Frequently Asked Questions

Aren't evolution and religion opposing ideas?

Newspaper and television stories sometimes make it seem as though evolution and religion are incompatible, but that is not true. Many scientists and theologians have written about how one can accept both faith and the validity of biological evolution. Many past and current scientists who have made major contributions to our understanding of the world have been devoutly religious. At the same time, many religious people accept the reality of evolution, and many religious denominations have issued emphatic statements reflecting this acceptance.

To be sure, disagreements do exist. Some people reject any science that contains the word "evolution"; others reject all forms of religion. The range of beliefs about science and about religion is very broad. Regrettably, those who occupy the extremes of this range often have set the tone of public discussions. Evolution is science, however, and only science should be taught and learned in science classes.

Isn't belief in evolution also a matter of faith?

Acceptance of evolution is not the same as a religious belief. Scientists' confidence about the occurrence of evolution is based on an overwhelming amount of supporting evidence gathered from many aspects of the natural world. To be accepted, scientific knowledge has to withstand the scrutiny of testing, retesting, and experimentation. Evolution is accepted within the scientific community because the concept has withstood extensive testing by many thousands of scientists for more than a century. As a 2006 "Statement on the Teaching of Evolution" from the Interacademy Panel on International Issues, a global network of national science academies, said, "Evidence-based facts about the origins and evolution of the Earth and of life on this planet have been established by numerous observations and independently derived experimental results from a multitude of scientific disciplines" (emphasis in original).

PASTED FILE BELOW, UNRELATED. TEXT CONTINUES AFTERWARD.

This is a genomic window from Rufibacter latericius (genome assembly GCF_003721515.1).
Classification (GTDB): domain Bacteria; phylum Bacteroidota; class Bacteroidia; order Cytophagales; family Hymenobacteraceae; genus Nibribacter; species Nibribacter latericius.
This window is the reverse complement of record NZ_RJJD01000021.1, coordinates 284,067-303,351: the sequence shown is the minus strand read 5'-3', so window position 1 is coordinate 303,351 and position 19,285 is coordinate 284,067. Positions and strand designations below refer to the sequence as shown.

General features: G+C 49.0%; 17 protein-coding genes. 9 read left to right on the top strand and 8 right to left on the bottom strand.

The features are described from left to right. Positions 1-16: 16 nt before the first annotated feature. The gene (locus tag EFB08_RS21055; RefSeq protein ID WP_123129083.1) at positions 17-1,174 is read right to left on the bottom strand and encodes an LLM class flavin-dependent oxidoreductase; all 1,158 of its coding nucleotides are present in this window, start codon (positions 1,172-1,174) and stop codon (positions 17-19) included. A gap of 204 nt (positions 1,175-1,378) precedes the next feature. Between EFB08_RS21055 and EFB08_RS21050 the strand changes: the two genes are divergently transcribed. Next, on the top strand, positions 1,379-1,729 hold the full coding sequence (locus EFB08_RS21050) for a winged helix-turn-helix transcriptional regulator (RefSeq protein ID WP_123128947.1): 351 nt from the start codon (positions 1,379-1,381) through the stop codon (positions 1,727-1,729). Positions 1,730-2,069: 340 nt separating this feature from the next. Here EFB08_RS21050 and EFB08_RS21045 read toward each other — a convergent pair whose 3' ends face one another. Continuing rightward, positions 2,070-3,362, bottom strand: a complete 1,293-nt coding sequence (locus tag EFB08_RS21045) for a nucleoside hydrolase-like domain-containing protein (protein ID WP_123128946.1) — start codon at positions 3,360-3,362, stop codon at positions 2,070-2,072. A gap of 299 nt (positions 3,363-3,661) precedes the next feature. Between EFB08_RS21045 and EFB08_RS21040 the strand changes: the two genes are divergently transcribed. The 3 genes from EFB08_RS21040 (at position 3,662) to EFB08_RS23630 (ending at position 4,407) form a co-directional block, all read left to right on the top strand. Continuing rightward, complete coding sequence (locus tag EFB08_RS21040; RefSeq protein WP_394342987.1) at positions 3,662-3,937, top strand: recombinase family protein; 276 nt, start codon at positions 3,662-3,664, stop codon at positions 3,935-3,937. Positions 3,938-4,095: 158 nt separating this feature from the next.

Many religious beliefs do not rely on evidence gathered from the natural world. On the contrary, an important component of religious belief is faith, which implies acceptance of a truth regardless of the presence of empirical evidence for or against that truth. Scientists cannot accept scientific conclusions on faith alone because all such conclusions must be subject to testing against observations. Thus, scientists do not "believe" in evolution in the same way that someone believes in God.

How can random biological changes lead to more adapted organisms?